Ambassador nominee: Bahamas a US protectorate 'for all intents and purposes'

President Trump's nominee to become U.S. ambassador to the Bahamas said in a Senate hearing Wednesday that the British Commonwealth realm is "for all intents and purposes" a protectorate of the United States.

As a British Commonwealth realm, the Bahamas is a sovereign state that shares a head of state, Queen Elizabeth II, with the United Kingdom and 14 other nations.

Sen. Bob MenendezRobert (Bob) MenendezDems urge tech companies to remove 3D-gun blueprints Dem senators introduce resolution calling on Trump to stop attacking the press Booming economy has Trump taking a well-deserved victory lap MORE (D-N.J.), a member of the Senate Foreign Relations Committee, questioned Doug Manchester, Trump's nominee for the position, on his views about the archipelago's territorial status.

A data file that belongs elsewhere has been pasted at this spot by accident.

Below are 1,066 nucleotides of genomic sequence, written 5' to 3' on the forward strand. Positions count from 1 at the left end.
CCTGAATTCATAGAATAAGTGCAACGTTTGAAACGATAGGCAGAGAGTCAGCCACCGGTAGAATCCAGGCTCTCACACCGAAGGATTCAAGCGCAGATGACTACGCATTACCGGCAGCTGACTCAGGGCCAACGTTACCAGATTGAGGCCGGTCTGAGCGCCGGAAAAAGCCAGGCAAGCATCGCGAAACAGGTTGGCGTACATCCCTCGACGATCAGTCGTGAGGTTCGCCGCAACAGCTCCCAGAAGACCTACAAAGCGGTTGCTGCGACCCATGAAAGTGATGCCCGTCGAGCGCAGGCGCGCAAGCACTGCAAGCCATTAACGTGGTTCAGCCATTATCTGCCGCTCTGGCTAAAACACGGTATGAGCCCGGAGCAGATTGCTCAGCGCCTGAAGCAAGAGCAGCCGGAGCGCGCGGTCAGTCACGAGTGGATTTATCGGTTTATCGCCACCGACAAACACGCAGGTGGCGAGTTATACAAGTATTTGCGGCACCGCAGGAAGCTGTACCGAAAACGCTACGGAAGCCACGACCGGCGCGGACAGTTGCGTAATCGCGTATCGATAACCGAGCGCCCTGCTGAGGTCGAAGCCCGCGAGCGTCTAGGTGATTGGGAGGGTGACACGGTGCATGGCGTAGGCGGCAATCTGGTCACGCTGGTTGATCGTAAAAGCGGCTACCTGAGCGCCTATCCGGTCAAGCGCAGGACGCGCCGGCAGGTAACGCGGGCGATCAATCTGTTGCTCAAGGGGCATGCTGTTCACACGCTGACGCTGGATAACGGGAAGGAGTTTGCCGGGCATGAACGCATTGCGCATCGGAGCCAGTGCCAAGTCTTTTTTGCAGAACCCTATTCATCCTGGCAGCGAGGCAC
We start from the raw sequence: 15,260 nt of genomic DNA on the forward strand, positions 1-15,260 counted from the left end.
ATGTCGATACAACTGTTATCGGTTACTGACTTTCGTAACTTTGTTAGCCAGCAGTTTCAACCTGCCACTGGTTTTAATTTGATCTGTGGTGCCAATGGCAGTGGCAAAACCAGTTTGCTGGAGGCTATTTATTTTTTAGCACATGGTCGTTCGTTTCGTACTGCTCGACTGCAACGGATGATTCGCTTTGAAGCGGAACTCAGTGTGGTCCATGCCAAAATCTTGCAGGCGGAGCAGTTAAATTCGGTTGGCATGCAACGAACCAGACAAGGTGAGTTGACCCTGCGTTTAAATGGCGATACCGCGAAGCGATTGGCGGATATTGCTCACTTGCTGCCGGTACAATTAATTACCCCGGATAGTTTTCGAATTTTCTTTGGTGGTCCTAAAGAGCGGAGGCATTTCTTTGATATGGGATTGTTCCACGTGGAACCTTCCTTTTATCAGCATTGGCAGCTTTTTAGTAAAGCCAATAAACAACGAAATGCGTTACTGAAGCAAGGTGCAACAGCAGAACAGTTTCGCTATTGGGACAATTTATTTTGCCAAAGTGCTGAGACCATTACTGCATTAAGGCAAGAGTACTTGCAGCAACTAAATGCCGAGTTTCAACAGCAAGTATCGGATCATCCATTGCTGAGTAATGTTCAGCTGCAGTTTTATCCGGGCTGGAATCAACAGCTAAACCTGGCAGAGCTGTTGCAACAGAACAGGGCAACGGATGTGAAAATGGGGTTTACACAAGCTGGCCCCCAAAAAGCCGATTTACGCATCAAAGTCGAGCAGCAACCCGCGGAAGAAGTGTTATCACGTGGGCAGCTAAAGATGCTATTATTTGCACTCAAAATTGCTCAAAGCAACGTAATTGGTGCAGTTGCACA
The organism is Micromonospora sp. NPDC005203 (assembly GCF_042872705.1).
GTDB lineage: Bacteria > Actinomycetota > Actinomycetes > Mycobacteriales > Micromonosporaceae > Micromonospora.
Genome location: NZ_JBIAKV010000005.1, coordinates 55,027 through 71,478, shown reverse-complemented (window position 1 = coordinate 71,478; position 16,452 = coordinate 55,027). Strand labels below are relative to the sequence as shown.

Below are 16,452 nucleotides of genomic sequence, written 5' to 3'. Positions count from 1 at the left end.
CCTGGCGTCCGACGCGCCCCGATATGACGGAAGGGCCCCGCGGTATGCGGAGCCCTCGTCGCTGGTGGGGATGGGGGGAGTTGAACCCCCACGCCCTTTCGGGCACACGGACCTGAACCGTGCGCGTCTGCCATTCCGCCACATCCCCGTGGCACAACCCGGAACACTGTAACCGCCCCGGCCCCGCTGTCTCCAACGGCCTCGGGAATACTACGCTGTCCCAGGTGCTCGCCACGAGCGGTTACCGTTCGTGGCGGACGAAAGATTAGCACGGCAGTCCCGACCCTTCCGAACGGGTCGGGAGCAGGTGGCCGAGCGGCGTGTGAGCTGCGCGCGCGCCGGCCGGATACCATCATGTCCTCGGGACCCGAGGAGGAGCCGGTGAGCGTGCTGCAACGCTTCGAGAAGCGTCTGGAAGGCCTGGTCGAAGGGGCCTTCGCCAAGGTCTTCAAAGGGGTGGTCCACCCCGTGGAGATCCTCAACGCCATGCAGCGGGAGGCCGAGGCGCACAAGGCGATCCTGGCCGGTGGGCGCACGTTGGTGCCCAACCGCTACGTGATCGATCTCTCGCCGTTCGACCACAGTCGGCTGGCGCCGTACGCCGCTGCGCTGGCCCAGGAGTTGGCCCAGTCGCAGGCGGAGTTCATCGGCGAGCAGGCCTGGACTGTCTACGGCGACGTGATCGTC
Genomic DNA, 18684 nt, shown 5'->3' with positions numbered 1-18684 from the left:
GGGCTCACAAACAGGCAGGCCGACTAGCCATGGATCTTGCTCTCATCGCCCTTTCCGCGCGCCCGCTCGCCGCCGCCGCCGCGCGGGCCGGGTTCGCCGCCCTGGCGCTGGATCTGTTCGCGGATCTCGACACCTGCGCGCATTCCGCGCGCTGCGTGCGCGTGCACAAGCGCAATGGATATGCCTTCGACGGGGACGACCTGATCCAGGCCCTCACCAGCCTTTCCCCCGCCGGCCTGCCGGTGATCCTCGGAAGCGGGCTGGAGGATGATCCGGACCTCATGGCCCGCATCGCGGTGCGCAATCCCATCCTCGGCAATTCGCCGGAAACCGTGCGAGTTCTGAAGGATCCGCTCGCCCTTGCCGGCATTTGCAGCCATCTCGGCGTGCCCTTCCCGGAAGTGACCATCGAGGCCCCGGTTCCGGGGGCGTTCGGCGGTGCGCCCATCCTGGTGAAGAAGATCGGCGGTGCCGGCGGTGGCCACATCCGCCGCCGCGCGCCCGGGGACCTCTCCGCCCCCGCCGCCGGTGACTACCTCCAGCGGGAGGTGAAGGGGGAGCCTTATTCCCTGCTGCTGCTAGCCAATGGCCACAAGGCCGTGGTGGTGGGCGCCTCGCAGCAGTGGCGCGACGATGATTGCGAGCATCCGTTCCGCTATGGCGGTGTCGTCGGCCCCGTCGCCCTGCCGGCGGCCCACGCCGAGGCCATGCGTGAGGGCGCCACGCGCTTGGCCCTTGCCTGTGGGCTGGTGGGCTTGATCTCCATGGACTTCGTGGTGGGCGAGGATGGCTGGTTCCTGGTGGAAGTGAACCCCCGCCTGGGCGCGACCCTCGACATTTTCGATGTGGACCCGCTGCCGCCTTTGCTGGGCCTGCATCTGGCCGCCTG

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"In your conversations with the Senate Foreign Relations Committee staff, you described the Bahamas as a protectorate of the United States. Is that a view that you believe is part of our relationship?" asked Menendez.

"Well certainly, for all intents and purposes, we believe that it is a protectorate," replied Manchester, who was a major fundraiser for Trump's campaign.

Manchester then explained that he based his view off of the presence of Coast Guard and Department of Homeland Security officers in the island nation.

"We are obviously working with the Royal Bahamian Police Force, which we want to continue to support, who are doing a great job in the interdiction of human trafficking and drugs and also gunrunning," Manchester added.

The Royal Bahamas Police Force is the national law enforcement agency of the Bahamas.

Manchester, a well-known San Diego businessman, was an early supporter of Trump, according to the San Diego Union-Tribune.